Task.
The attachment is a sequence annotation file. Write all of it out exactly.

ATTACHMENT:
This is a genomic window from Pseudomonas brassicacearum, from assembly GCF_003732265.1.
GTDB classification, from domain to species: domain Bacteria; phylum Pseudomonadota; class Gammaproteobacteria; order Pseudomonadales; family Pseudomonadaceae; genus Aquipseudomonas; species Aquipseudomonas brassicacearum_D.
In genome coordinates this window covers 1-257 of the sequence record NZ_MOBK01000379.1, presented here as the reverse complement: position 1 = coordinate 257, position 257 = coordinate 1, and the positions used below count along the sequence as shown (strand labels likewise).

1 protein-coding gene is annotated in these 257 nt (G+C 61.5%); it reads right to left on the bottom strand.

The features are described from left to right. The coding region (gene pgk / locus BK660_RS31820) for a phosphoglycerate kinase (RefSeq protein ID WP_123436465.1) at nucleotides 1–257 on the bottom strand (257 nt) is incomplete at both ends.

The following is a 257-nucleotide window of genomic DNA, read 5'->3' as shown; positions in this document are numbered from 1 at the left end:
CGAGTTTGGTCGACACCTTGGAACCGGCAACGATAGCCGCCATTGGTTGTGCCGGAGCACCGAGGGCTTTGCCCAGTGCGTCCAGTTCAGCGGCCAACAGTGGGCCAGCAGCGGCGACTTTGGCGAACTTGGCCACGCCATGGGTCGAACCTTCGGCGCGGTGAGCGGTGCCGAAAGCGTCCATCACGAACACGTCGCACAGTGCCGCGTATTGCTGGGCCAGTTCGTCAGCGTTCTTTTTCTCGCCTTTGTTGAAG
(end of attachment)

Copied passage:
This is a genomic window from Pseudomonas brassicacearum, from assembly GCF_003732265.1.
GTDB classification, from domain to species: domain Bacteria; phylum Pseudomonadota; class Gammaproteobacteria; order Pseudomonadales; family Pseudomonadaceae; genus Aquipseudomonas; species Aquipseudomonas brassicacearum_D.
In genome coordinates this window covers 1-257 of the sequence record NZ_MOBK01000379.1, presented here as the reverse complement: position 1 = coordinate 257, position 257 = coordinate 1, and the positions used below count along the sequence as shown (strand labels likewise).

1 protein-coding gene is annotated in these 257 nt (G+C 61.5%); it reads right to left on the bottom strand.

The features are described from left to right. The coding region (gene pgk / locus BK660_RS31820) for a phosphoglycerate kinase (RefSeq protein ID WP_123436465.1) at nucleotides 1–257 on the bottom strand (257 nt) is incomplete at both ends.

The following is a 257-nucleotide window of genomic DNA, read 5'->3' as shown; positions in this document are numbered from 1 at the left end:
CGAGTTTGGTCGACACCTTGGAACCGGCAACGATAGCCGCCATTGGTTGTGCCGGAGCACCGAGGGCTTTGCCCAGTGCGTCCAGTTCAGCGGCCAACAGTGGGCCAGCAGCGGCGACTTTGGCGAACTTGGCCACGCCATGGGTCGAACCTTCGGCGCGGTGAGCGGTGCCGAAAGCGTCCATCACGAACACGTCGCACAGTGCCGCGTATTGCTGGGCCAGTTCGTCAGCGTTCTTTTTCTCGCCTTTGTTGAAG